For me there are a couple of factors at work, some of which will NEVER be satisfactory to every LJ due to the wide range of experience and abilities. – price is a factor in ratings, or at least in terms of price-value. That said what I think is reasonable price range may not be for others, due to budgets, amount of woodworking they do, type of woodworking, hobby, pro, etc. I buy a $1000 tablesaw, that is doable but on the limits of my budget as I am not much more than an exagerated hobbiest. To my fellow LJs this might be in the “junk” price range, to others far outside their means. Additionally, let say I did end up with the “mac daddy undeniable best in the land” table saw (say I won it) and the retail price was $10,000, given my capabilities or needs as a hobbiest I might not really notice (or care) a $9,000 increase in perfection. I’ll take this to the other extreme. You can buy a 6’ tape measure for 99cents or you can spend $20. Is there really a price-value differenct of $19? Yes, no, maybe, depends. All of those. Depends on purpose for which it was purchased. If I am measuring for rough dimension, no there is nor value added. If I need the absolute precision the $20 provides then maybe. I would suspect though that for most of us $20 is overkill and is not worth the extra $19. That said for most of we probably want say the $10 tape for its addd durability, accuracy, etc and a more reasonable price.
-Capabilities and experiences. This was mentioned above but it goes beyond price. I got into woodworking from DIY to carpentry to woodworking. So most of my background was in circular saws, bench saws and hand drills. So for me to rate my firstever experienced/used planer probably would not mean much. Now, that said, I am not stupid, so I can probably recognize poor junk soon after I put it to work, I can probably tell you if the set up manual was useful, and hopefully I can tell if the tool appears to do what it was intended to do (this assumes I knew what a planer does before I purchased it). However that limited (non-existent) experience probably wouldn’t mean much to the owner of multiple planers.

This kind of reminds me when a while ago someone asked me what the difference between carpentry and woodworking was, and I answered the difference between a 1/16” and .0001”. A matter of precision. Doing carpentry (such as when I framed out my screened in porch) 1/16” was nothing and so a miter saw that was not very accurate was not a major issue. Whereas when I make boxes with mitered corners its EXTREMELY important and so is the tool. If all you have known is carpentry then your expetations of a miter saw is different than if all you know is woodworking. If you do both you can see value at both ends. Doing carpentry on a job site I want relative accuracy but almost more import in durability of the tool. Doing woodworking in my shop durability is not likely as much of an issue where as repeatability is.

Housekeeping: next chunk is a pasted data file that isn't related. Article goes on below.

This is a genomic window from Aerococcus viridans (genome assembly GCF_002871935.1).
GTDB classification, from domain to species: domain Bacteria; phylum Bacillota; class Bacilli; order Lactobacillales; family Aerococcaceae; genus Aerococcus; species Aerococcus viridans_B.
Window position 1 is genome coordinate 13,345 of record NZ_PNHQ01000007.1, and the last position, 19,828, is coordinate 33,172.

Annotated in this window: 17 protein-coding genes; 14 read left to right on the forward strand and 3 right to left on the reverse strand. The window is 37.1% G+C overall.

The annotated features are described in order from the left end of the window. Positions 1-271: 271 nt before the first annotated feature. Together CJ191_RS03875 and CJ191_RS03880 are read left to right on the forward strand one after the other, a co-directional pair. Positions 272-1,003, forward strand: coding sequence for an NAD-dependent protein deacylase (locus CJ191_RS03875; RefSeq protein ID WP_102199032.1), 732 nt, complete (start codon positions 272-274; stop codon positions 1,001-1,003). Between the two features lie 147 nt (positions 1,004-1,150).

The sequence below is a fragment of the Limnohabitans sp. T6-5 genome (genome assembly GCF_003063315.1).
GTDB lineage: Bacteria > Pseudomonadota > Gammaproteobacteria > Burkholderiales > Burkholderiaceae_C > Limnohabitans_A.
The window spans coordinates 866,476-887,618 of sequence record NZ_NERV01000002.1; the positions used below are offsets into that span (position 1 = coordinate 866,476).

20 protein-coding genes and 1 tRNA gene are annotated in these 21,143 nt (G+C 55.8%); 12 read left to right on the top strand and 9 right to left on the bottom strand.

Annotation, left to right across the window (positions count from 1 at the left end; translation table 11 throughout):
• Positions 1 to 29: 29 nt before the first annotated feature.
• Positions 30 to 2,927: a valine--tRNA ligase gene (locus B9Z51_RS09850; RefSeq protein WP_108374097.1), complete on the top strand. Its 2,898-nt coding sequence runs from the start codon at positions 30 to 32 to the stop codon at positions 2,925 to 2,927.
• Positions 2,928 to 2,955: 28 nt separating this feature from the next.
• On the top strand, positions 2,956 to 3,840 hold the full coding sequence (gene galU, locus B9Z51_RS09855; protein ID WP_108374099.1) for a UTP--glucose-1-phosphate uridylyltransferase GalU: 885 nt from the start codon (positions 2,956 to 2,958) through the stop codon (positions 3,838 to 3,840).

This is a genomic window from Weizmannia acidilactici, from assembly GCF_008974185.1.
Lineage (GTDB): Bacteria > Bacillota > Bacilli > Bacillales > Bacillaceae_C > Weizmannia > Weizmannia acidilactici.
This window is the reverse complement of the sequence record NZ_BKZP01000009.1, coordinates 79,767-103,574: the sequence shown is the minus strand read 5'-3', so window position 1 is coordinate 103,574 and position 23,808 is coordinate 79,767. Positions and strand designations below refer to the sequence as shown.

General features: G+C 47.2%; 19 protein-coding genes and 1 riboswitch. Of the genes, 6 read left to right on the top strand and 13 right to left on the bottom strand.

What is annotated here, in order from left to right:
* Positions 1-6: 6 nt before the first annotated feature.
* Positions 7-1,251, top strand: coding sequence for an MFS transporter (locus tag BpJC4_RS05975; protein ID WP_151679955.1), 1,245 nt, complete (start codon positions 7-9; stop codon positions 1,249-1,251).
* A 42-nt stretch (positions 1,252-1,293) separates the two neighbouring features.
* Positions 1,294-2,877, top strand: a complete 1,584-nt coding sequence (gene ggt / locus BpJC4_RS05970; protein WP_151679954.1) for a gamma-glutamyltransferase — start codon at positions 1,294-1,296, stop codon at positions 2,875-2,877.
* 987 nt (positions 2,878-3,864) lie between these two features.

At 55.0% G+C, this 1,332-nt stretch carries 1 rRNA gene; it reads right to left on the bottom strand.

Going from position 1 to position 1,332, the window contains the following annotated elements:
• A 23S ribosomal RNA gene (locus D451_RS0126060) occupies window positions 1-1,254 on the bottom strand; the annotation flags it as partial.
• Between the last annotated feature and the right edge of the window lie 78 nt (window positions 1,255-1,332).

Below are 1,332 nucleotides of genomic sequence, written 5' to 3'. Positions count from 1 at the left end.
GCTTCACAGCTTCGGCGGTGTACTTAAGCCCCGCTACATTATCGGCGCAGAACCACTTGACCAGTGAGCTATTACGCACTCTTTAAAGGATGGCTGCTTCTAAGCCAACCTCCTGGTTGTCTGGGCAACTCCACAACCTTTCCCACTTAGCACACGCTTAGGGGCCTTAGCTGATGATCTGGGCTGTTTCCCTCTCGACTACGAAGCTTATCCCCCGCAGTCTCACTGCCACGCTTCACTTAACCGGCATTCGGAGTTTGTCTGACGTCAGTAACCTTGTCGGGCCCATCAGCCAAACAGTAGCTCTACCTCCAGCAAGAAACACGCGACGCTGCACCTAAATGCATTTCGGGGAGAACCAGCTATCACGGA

So I can see where an HF tool bought for $20 could end up with the same rating as a Festool for $300 provided the reviewer had a reasonable set of expectations between the two. And really that to me is the problem when I read reviews, a lack of reasonable expectation. A lack of reasonable expectations is often tied to a lack of experience/knowledge about the tool they bought.

-- Shameless - Winner of two Stumpy Nubs Awards

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b2rtch

4351 posts in 1803 days


#12 posted 07-29-2012 11:33 AM

Thank you all for your replies

-- Bert

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knotscott

5610 posts in 2130 days


#13 posted 07-29-2012 12:04 PM

There’s never going to be a universally accepted rating system because it’s subjective at best, and we’re all coming from different directions on what’s good, so we define that term differently ….. kind of like asking what’s the best color? I remember being pretty darn happy with my first Delta 36-600 compact saw with a universal motor. With 11 years experience behind me and exposure to a lot more saws, I have far more to compare it to and am harder to please. Just one of the many reasons I read past the “star” rating, and don’t put too much temphasis on anyone’s reviews (including magazines). Some reviewers are more objective and credible that others, so I also evaluate the source while I’m processing their evaluation of the tool.

I don’t know how you could not be influenced somewhat by expectations, which are heavily influenced by price. I’d be a lot happier with an $18 Delta Industrial 40T saw blade that performed well than I would be with a $110 Forrest that performed comparably….high performance it’s simply expected with a premium product, it’s a plus with a bargain product, and I would have settled for “acceptable”....not so with the Forrest.

To me, price being factored in is a given. Unavoidable. I have near zero tolerance for a mediocre version of a premium tool with a premium price tag (just think of all the posts from really ticked off Laguna customers who paid top dollar only to receive common quality Asian imports, then got lousy customer service to boot….similar deal… their expectations were simply higher and they thought they were buying better because of how Laguna markets themselves). I’m much more forgiving on something that was a bargain, but I make a point of including that information in my comments during a review. It’s very frustrating to pay more and not get more.

-- Happiness is like wetting your pants...everyone can see it, but only you can feel the warmth....